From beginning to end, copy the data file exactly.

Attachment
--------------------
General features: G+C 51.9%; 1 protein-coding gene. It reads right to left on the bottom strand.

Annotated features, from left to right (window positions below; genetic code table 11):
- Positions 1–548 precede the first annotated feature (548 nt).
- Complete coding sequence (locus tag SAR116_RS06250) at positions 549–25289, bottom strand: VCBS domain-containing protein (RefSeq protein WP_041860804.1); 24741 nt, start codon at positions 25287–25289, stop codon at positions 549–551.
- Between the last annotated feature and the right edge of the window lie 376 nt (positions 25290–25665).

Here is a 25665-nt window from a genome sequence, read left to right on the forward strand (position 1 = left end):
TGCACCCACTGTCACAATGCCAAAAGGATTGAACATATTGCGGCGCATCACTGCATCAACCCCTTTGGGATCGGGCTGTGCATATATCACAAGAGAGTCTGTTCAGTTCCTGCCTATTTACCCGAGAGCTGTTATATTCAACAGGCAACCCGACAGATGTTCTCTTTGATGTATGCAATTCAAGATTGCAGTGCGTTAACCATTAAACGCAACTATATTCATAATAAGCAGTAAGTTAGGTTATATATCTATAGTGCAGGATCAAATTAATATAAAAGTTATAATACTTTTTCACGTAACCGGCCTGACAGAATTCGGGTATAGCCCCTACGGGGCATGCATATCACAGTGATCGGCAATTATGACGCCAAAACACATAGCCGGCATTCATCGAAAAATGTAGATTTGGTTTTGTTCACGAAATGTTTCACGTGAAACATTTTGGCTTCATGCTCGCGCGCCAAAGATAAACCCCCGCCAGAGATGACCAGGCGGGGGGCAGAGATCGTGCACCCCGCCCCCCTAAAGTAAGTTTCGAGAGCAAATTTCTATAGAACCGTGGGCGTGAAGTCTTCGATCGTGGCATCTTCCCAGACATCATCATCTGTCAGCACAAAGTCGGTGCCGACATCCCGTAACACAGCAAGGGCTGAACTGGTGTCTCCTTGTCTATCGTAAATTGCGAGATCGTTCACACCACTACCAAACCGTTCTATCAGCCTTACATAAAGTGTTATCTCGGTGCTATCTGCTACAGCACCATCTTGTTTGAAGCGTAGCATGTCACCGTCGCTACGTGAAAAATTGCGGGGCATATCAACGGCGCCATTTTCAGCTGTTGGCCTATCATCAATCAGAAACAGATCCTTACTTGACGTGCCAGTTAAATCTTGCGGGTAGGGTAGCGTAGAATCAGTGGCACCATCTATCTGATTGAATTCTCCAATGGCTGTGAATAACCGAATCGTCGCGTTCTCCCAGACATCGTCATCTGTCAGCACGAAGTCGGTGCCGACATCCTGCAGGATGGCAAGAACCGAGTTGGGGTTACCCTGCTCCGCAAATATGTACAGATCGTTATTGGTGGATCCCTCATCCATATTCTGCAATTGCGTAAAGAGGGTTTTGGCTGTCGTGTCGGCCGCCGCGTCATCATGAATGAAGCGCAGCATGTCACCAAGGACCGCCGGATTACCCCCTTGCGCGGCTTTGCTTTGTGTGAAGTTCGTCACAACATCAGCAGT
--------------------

General features: G+C 51.9%; 1 protein-coding gene. It reads right to left on the bottom strand.

Annotated features, from left to right (window positions below; genetic code table 11):
- Positions 1–548 precede the first annotated feature (548 nt).
- Complete coding sequence (locus tag SAR116_RS06250) at positions 549–25289, bottom strand: VCBS domain-containing protein (RefSeq protein WP_041860804.1); 24741 nt, start codon at positions 25287–25289, stop codon at positions 549–551.
- Between the last annotated feature and the right edge of the window lie 376 nt (positions 25290–25665).

Here is a 25665-nt window from a genome sequence, read left to right on the forward strand (position 1 = left end):
TGCACCCACTGTCACAATGCCAAAAGGATTGAACATATTGCGGCGCATCACTGCATCAACCCCTTTGGGATCGGGCTGTGCATATATCACAAGAGAGTCTGTTCAGTTCCTGCCTATTTACCCGAGAGCTGTTATATTCAACAGGCAACCCGACAGATGTTCTCTTTGATGTATGCAATTCAAGATTGCAGTGCGTTAACCATTAAACGCAACTATATTCATAATAAGCAGTAAGTTAGGTTATATATCTATAGTGCAGGATCAAATTAATATAAAAGTTATAATACTTTTTCACGTAACCGGCCTGACAGAATTCGGGTATAGCCCCTACGGGGCATGCATATCACAGTGATCGGCAATTATGACGCCAAAACACATAGCCGGCATTCATCGAAAAATGTAGATTTGGTTTTGTTCACGAAATGTTTCACGTGAAACATTTTGGCTTCATGCTCGCGCGCCAAAGATAAACCCCCGCCAGAGATGACCAGGCGGGGGGCAGAGATCGTGCACCCCGCCCCCCTAAAGTAAGTTTCGAGAGCAAATTTCTATAGAACCGTGGGCGTGAAGTCTTCGATCGTGGCATCTTCCCAGACATCATCATCTGTCAGCACAAAGTCGGTGCCGACATCCCGTAACACAGCAAGGGCTGAACTGGTGTCTCCTTGTCTATCGTAAATTGCGAGATCGTTCACACCACTACCAAACCGTTCTATCAGCCTTACATAAAGTGTTATCTCGGTGCTATCTGCTACAGCACCATCTTGTTTGAAGCGTAGCATGTCACCGTCGCTACGTGAAAAATTGCGGGGCATATCAACGGCGCCATTTTCAGCTGTTGGCCTATCATCAATCAGAAACAGATCCTTACTTGACGTGCCAGTTAAATCTTGCGGGTAGGGTAGCGTAGAATCAGTGGCACCATCTATCTGATTGAATTCTCCAATGGCTGTGAATAACCGAATCGTCGCGTTCTCCCAGACATCGTCATCTGTCAGCACGAAGTCGGTGCCGACATCCTGCAGGATGGCAAGAACCGAGTTGGGGTTACCCTGCTCCGCAAATATGTACAGATCGTTATTGGTGGATCCCTCATCCATATTCTGCAATTGCGTAAAGAGGGTTTTGGCTGTCGTGTCGGCCGCCGCGTCATCATGAATGAAGCGCAGCATGTCACCAAGGACCGCCGGATTACCCCCTTGCGCGGCTTTGCTTTGTGTGAAGTTCGTCACAACATCAGCAGT